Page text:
Trained in her native England as a lawyer and anthropologist, Jo Roberts is now a freelance writer. For five years she was managing editor of the New York Catholic Worker newspaper, to which she frequently contributed. Her reportage from Israel and from the West Bank has appeared in Embassy, Canada's foreign policy weekly. She lives in Toronto, Canada.
Contested Land, Contested Memory
2014 Dayton Literary Peace Prize — Nonfiction Runner Up
The complex histories and memories of Jewish and Palestinian Israelis today frame Israel’s future possibilities for peace.
1948: As Jewish refugees, survivors of the Holocaust, struggle toward the new State of Israel, Arab refugees are fleeing, many under duress. Sixty years later, the memory of trauma has shaped both peoples’ collective understanding of who they are.
After a war, the victors write history. How was the story of the exiled Palestinians erased – from textbooks, maps, even the land? How do Jewish and Palestinian Israelis now engage with the histories of the Palestinian Nakba ("Catastrophe") and the Holocaust, and how do these echo through the political and physical landscapes of their country?
Vividly narrated, with extensive original interview material, Contested Land, Contested Memory examines how these tangled histories of suffering inform Jewish and Palestinian-Israeli lives today, and frame Israel’s possibilities for peace.
In this moving, lyrical, and very important book, with some of the bravest and most honest of Israelis and Palestinians as guides, Roberts offers readers an intimate, often searing tour of the country’s psychological landscape.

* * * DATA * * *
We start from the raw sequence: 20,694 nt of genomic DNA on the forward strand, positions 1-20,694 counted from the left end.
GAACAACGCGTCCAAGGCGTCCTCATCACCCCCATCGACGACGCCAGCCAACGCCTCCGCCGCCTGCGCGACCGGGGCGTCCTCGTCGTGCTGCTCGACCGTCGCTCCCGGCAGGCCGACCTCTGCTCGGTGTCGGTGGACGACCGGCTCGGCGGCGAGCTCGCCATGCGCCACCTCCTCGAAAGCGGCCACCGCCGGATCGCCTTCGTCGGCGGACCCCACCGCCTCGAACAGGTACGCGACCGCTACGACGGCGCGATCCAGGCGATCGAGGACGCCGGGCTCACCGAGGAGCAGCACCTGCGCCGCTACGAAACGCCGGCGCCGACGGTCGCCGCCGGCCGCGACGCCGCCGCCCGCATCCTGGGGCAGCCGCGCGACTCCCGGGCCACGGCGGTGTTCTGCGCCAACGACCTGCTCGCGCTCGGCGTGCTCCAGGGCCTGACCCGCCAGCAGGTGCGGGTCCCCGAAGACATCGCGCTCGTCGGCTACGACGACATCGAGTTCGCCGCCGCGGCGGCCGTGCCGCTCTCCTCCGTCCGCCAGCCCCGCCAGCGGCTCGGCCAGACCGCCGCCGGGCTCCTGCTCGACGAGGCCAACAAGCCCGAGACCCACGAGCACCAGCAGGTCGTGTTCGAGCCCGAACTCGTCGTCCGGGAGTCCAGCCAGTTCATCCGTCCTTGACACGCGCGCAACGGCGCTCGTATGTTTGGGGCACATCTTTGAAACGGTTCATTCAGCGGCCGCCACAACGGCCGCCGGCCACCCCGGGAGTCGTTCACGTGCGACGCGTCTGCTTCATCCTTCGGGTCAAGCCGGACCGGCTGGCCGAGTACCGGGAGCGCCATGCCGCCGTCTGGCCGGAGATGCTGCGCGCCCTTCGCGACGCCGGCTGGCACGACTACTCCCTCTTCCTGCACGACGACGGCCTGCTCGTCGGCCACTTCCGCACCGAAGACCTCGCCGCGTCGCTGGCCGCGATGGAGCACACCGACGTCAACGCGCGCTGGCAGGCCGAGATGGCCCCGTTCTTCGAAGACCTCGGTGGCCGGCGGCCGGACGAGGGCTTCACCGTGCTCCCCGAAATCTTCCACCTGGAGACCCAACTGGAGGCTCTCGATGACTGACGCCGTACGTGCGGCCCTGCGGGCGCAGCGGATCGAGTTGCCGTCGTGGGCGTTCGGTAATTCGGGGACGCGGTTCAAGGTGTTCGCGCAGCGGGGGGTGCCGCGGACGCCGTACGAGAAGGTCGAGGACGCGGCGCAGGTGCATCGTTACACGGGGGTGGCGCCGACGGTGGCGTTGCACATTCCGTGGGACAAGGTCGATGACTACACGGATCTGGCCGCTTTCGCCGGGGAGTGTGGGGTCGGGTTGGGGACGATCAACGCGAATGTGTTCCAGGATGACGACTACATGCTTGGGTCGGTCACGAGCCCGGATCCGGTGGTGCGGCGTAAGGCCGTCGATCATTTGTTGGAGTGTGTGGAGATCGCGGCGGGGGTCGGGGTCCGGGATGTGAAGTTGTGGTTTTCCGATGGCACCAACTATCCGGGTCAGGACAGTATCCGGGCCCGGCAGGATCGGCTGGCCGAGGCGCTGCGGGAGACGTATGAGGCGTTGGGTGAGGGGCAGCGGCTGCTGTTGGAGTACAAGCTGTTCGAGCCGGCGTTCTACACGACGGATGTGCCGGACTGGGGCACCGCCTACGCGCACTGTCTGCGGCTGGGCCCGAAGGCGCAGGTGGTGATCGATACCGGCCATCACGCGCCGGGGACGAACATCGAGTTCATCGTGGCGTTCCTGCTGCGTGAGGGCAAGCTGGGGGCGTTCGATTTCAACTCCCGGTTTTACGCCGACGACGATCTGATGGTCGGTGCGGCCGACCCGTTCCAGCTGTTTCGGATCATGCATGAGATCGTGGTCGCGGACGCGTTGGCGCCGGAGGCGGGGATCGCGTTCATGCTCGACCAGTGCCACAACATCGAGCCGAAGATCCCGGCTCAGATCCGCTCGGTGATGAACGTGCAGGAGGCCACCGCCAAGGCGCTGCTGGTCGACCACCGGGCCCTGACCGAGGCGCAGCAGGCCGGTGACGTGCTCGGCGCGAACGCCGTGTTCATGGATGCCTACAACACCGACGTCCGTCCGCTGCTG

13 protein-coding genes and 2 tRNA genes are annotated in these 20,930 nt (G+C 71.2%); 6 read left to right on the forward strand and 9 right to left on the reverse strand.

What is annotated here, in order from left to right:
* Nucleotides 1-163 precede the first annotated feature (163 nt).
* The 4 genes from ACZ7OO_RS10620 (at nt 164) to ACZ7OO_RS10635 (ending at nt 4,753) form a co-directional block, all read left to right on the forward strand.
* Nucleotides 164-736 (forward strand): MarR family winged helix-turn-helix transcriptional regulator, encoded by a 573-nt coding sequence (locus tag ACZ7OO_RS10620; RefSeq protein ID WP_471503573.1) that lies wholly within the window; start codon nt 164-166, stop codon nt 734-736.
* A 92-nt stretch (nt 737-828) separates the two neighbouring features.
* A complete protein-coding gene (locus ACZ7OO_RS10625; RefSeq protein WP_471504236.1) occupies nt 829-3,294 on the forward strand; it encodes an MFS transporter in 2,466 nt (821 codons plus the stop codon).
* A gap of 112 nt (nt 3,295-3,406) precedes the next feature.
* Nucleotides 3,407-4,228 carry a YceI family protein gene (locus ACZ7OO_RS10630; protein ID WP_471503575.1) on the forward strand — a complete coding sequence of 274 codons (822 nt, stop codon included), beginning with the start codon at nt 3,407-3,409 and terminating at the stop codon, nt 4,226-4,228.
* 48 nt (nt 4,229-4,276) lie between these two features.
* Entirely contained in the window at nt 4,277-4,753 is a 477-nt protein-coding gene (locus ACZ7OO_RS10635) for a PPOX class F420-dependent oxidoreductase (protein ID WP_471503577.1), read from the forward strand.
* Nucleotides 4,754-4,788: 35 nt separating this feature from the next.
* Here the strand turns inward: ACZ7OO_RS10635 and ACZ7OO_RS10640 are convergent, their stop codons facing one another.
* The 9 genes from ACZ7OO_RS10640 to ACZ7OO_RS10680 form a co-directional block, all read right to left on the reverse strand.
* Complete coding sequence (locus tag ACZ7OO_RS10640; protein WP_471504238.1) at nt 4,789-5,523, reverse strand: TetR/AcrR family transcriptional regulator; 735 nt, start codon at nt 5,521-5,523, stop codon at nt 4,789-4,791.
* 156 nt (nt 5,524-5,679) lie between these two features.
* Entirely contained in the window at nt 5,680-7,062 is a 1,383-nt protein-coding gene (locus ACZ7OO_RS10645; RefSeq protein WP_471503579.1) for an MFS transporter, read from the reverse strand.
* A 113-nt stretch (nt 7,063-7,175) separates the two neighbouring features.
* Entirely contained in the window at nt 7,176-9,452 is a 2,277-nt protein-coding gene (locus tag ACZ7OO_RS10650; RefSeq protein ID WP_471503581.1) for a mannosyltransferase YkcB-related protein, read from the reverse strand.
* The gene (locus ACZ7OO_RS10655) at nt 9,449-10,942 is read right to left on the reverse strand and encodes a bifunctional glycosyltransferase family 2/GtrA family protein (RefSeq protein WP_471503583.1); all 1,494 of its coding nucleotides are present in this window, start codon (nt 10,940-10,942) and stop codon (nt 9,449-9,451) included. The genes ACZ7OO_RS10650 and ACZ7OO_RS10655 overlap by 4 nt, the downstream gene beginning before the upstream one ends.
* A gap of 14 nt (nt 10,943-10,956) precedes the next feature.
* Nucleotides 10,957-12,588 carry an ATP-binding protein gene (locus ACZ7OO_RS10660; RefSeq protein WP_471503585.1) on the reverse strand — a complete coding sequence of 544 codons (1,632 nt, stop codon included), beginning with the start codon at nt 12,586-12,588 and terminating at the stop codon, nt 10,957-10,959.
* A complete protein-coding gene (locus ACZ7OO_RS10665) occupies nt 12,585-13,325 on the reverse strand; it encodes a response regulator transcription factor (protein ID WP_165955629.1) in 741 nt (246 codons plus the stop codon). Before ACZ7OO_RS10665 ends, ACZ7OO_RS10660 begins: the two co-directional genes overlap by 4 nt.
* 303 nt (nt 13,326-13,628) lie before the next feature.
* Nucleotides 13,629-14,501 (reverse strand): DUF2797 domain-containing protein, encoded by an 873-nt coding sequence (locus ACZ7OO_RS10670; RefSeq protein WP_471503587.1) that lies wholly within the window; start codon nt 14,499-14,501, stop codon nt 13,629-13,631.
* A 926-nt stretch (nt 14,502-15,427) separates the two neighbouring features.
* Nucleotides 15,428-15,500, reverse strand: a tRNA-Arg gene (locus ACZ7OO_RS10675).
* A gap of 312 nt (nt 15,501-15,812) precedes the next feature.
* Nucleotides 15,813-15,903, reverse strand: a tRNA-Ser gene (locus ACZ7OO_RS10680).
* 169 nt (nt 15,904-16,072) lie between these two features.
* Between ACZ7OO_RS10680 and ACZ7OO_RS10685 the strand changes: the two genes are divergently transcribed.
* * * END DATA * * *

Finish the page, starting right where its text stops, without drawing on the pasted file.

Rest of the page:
This compelling and compassionate book offers fresh insight into how these divergent histories reverberate in Israel today, examining how selective memories of suffering that exclude the ‘other’ impede reconciliation and a just peace.
[A] beautifully written book … Jo Roberts captures the voices of Jewish and Palestinian Israelis in all their diversity, pain, and eloquence.
[T]his nuanced, empathic, and knowledgeable book is an important read for supporters of [both Israelis and Palestinians], and for people seeking a book through which to enter the charged field of the Israeli-Palestinian conflict.
Roberts does a masterful
job of presenting all perspectives in their proper context.
[Roberts’s] writing has academic credibility and personal appeal. If that sounds unlikely, it is. Only a writer as good as Roberts could make it work—but work it does, as it proceeds to unravel Israel’s paradoxical political identity.
The author significantly contributes to the historiography of 1948, particularly in her presentation of the lesser-known experiences of displaced Palestinians who remained in what became Israel after the war.
A short review such as this cannot do justice to a book which narrates in rich detail the history of the Jews in Europe leading to the founding of the State of Israel and its impact on the local population of Palestine. The discussion of identity, statehood and the role of narrative give a context for the sources of the conflicts and their continuation.
. . . Roberts provides an engaging introduction to the significance of collective memory in Israeli and Palestinian education, geography, and law. What results is a diverse anthology of the ways these divergent memories affect the current culture and conflict.
Writers have used collective memory to explore the history of groups besides Israelis and Palestinians, but Contested Land, Contested Memory distinguishes itself on several counts. First, Roberts' fine writing makes the discourse of collective memory more accessible than many other books do. And because the catastrophes that concern her happened fairly recently, Roberts is able to use the memories of actual Palestinian and Jewish Israelis to frame her subject matter.
Roberts’s formal arguments have a lapidary quality that makes them appear nearly self-evident. I thought more than once, “I knew that. She’s got that just right, and I couldn’t say it better.”